I have been scratching my head for this question but it doesn’t make any sense to me even after reading the explanation. Although I don’t know what should be the solution for this question but I am not convinced the explanation either. Can any one of you please explain how P(A or B) and P(A or B or AB) are the same probabilities?

I second. This one threw me off. Thoughts?

Not only this, I mean there are so many questions in which I got tricked, mostly because they weren’t clear enough. In fact, explanations have lot of gaps. I never had any problems schweser although the question are tough but I could never find a reason to doubt the questions or the solution provided.

hahaha, this one just gave me a stroke. I was like WTF !!! still now, don’t get how they dealt with the AB part man

Its most likely another typo… I mean we know how P(AB) is computed and we know how P(AorB) is computed… and I don’t see any logical connection in P(A or B or AB).

a typo ?.. the choices include the proba with AB, and the explanation is definitely smthg else…really bizar

Miss*Yiota Wrote: ------------------------------------------------------- > a typo ?.. the choices include the proba with AB, > and the explanation is definitely smthg > else…really bizar Quant is not my strongest, but I have no idea how to relate these two options… Its sometimes sooo frustrating not having some type of live “professional” you can ask these questions…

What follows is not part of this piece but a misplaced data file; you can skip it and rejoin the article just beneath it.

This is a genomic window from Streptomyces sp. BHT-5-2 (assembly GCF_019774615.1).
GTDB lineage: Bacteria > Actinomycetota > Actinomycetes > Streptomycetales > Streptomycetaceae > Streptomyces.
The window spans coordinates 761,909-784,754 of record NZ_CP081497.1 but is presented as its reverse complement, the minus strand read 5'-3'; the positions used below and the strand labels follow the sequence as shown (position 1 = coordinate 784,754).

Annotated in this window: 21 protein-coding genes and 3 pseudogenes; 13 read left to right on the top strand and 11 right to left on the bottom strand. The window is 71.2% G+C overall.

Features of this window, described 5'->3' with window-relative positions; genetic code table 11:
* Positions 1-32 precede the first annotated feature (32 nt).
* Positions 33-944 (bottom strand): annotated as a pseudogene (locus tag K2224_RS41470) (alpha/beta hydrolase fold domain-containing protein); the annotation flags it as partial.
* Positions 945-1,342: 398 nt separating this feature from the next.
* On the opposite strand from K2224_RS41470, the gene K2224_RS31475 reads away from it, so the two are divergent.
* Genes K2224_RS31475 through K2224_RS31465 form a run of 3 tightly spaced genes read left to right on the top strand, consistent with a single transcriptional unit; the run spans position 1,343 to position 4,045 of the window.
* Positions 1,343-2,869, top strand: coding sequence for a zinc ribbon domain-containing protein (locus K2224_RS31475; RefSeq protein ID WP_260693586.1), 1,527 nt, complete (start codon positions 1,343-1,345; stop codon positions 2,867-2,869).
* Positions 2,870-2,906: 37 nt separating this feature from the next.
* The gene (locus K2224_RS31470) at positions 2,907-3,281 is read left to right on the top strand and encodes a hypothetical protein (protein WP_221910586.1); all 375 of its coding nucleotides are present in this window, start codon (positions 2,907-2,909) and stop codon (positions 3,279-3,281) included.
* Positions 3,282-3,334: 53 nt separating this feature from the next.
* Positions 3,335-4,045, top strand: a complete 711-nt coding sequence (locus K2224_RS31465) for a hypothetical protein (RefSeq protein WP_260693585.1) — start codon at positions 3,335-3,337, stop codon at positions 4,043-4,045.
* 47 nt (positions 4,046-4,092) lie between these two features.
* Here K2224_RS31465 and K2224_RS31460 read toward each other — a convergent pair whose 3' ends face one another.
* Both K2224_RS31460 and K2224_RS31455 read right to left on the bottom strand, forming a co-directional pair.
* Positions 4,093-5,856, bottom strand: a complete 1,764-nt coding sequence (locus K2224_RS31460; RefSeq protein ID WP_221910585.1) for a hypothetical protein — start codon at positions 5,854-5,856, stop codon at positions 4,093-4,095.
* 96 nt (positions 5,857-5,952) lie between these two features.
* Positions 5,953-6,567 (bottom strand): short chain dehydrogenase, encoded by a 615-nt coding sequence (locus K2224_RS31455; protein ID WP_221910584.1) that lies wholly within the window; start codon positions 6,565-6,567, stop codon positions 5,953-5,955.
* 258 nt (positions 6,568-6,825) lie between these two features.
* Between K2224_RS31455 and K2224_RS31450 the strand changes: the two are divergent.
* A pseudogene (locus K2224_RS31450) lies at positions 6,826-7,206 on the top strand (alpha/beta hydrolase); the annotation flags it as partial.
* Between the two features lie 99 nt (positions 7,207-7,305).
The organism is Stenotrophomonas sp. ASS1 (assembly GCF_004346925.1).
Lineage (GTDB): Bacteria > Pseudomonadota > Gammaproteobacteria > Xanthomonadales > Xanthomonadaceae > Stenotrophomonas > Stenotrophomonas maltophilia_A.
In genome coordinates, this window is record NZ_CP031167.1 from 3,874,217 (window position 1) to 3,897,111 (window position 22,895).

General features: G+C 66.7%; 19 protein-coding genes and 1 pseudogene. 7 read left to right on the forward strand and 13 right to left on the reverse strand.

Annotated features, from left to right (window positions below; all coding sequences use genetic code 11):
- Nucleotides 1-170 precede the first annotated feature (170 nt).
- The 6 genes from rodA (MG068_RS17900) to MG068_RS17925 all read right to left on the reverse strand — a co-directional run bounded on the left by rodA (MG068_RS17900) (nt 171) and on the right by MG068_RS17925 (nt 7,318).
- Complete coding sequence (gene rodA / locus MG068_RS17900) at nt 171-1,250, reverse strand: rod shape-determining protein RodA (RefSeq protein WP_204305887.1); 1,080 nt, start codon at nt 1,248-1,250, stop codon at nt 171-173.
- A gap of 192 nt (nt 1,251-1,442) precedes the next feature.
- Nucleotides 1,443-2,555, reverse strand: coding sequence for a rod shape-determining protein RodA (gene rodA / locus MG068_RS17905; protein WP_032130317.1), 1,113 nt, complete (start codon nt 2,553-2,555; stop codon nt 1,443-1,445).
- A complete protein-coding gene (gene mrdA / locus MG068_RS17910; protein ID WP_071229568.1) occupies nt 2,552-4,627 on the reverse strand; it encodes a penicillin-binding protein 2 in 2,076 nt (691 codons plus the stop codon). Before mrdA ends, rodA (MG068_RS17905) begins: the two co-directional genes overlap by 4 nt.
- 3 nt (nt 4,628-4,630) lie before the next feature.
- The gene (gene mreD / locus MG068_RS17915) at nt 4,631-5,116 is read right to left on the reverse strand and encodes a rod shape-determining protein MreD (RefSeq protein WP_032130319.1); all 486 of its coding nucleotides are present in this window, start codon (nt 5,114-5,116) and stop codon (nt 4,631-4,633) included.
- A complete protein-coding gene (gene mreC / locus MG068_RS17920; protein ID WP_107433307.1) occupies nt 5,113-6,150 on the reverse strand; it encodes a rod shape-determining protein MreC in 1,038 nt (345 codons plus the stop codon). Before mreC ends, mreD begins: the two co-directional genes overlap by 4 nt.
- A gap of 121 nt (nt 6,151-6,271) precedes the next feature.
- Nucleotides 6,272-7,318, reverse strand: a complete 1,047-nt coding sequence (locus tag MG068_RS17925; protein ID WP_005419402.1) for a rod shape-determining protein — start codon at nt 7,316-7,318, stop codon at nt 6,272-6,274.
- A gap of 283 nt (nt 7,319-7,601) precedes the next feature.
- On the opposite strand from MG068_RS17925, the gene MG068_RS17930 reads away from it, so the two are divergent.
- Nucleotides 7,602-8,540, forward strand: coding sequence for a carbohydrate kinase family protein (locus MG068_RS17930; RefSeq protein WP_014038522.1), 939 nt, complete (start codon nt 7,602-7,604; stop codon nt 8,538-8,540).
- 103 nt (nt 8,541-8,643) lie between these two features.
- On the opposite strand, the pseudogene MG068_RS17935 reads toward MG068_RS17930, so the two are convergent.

think about it like a Venn diagram – P(A) and P(B) are the two overlapping circles. If you just add together A and B, you will be ‘double counting’ the part where they overlap, P(AB). So you have to add them together and then subtract P(AB) to get the answer. I agree the wording is tricky and designed to throw us off…but the thing to remember is that P(A) + P(B) - P(AB) covers the possibility of A, or B, or both (again, think of the venn diagram). hope that helps.

Kiakaha Wrote: ------------------------------------------------------- > think about it like a Venn diagram – P(A) and > P(B) are the two overlapping circles. If you just > add together A and B, you will be ‘double > counting’ the part where they overlap, P(AB). > > So you have to add them together and then subtract > P(AB) to get the answer. > > I agree the wording is tricky and designed to > throw us off…but the thing to remember is that > P(A) + P(B) - P(AB) covers the possibility of A, > or B, or both (again, think of the venn diagram). > > hope that helps. hmm makes sense…Thanks!

Kiakaha Wrote: ------------------------------------------------------- > think about it like a Venn diagram – P(A) and > P(B) are the two overlapping circles. If you just > add together A and B, you will be ‘double > counting’ the part where they overlap, P(AB). > > So you have to add them together and then subtract > P(AB) to get the answer. > > I agree the wording is tricky and designed to > throw us off…but the thing to remember is that > P(A) + P(B) - P(AB) covers the possibility of A, > or B, or both (again, think of the venn diagram). > > hope that helps. This is perfect! Great answer. I totally forgot about the overlapping and then the potential for double counting… pg 444 for all those confirming. Much appreciated.